Wednesday, August 21, 2013

Basiliximab/Low-Dose Rabbit Anti-Thymocyte Globulin Induces B Cell Depletion and Regeneration, Which Associates with a High Incidence of De Novo Donor-Specific Anti-HLA Antibody Development

In this single-center matched-cohort study, we evaluated the phenotype of repopulating B cells and its correlation with donor-specific anti-HLA Ab development and long-term graft function in 16 renal transplant recipients and 32 age- and gender-matched controls induced with alemtuzumab or basiliximab (Bas)/low-dose rabbit anti-thymocyte globulin (rATG), respectively. Alemtuzumab, but not Bas/rATG, profoundly depleted peripheral B cells in the first 2 mo posttransplantation. Early posttransplant, naive B cells were significantly depleted, whereas Ag-experienced and memory B cells were partially spared. Transitional B cells transiently increased 2 mo posttransplant. At month 6 posttransplant, pregerminal center B cells emerged, a process promoted by increased BAFF serum levels. Thereafter, B cell counts increased progressively, mainly due to expansion of naive B cells. Conversely, Bas/rATG did not modify the B cell phenotype throughout the follow-up period. Alemtuzumab was associated with a higher incidence of de novo DSA compared with Bas/rATG. DSA development was predicted by changes in the B cell compartment and correlated with worse long-term graft function. Thus, alemtuzumab-induced B cell depletion/reconstitution may promote chronic humoral responses against the graft (read more) Print this post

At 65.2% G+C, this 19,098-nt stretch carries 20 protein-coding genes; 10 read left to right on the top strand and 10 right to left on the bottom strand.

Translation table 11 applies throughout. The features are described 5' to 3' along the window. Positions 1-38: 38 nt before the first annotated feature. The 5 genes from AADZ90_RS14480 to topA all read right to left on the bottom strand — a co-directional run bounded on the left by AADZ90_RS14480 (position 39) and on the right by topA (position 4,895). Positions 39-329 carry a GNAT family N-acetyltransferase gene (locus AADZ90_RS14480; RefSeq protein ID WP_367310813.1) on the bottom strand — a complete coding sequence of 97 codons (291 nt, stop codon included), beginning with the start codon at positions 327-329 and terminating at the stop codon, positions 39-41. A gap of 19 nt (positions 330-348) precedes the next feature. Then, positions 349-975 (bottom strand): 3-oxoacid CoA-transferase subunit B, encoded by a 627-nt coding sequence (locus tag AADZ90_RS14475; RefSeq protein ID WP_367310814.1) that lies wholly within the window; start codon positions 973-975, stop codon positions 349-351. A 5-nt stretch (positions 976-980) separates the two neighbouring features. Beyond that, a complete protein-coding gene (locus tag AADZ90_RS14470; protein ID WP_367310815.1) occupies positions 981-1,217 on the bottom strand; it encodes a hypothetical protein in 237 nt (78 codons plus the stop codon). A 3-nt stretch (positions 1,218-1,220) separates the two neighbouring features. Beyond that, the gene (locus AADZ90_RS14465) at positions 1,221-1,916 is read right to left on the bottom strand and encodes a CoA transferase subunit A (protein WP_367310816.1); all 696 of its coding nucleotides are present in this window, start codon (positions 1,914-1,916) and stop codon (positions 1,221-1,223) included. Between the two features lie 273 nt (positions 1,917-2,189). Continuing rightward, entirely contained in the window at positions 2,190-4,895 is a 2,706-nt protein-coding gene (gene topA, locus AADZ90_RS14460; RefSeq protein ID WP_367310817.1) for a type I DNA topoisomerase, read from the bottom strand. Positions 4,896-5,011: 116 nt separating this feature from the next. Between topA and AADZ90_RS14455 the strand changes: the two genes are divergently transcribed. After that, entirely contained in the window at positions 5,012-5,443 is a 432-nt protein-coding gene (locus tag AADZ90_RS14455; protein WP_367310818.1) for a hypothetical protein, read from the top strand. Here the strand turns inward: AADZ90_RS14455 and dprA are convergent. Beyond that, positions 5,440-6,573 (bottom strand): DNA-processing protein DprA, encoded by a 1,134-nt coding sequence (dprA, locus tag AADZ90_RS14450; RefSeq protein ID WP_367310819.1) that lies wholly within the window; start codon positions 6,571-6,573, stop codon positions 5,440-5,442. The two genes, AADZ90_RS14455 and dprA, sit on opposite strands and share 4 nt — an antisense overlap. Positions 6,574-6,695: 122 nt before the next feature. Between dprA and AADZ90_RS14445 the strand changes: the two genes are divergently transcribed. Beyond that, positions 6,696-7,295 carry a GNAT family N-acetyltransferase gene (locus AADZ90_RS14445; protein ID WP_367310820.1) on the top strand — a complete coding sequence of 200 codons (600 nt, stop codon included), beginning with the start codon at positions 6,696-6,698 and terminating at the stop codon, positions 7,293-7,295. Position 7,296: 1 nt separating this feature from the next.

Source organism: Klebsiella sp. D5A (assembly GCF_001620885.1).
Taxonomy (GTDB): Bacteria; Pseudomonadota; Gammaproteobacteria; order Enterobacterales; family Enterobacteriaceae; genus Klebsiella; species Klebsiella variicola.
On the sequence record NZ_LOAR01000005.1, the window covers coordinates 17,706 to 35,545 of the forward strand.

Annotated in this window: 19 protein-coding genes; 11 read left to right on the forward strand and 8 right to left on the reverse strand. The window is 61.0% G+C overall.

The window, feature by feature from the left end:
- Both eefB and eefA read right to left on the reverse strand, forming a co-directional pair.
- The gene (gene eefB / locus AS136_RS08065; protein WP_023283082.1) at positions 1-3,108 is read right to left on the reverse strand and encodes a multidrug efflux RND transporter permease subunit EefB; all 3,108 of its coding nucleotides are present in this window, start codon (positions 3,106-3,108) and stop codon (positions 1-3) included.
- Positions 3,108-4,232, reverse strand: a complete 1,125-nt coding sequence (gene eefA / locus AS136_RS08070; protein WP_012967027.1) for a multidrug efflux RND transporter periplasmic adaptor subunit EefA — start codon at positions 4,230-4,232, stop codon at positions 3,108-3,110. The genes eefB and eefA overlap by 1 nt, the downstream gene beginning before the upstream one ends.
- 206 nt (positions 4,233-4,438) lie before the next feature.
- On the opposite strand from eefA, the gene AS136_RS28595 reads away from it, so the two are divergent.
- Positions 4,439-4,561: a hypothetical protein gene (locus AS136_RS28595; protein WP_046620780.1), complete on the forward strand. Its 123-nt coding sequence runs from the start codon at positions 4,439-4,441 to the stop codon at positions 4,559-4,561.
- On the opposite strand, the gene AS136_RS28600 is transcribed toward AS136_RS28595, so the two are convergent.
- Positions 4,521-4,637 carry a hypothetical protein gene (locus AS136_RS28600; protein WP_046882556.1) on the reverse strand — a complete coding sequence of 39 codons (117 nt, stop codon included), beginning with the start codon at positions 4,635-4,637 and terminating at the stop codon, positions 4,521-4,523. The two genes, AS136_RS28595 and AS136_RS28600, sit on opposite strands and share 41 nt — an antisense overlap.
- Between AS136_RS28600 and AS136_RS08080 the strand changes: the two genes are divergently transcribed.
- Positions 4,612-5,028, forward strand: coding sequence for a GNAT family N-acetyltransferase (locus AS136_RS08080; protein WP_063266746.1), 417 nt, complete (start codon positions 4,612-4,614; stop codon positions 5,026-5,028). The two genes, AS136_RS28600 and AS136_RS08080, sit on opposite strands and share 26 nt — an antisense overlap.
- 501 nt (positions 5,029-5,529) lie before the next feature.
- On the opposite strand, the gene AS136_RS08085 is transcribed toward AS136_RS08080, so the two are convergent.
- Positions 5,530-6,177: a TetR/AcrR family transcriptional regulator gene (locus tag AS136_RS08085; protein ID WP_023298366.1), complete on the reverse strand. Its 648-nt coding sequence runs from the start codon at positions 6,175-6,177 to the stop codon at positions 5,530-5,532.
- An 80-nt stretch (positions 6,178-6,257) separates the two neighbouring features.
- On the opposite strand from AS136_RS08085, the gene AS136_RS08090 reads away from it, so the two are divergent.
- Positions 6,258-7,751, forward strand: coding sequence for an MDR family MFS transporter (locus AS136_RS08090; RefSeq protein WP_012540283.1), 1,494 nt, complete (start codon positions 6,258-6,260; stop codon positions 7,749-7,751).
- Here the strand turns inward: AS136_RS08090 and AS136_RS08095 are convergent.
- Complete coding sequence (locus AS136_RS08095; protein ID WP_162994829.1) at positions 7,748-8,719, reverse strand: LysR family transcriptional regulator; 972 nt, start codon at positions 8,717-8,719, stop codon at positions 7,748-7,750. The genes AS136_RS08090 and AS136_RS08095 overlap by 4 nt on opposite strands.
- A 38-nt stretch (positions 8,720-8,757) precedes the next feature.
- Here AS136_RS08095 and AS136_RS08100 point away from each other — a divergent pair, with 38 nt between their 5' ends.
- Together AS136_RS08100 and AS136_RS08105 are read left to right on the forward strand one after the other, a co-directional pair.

No comments:

Post a Comment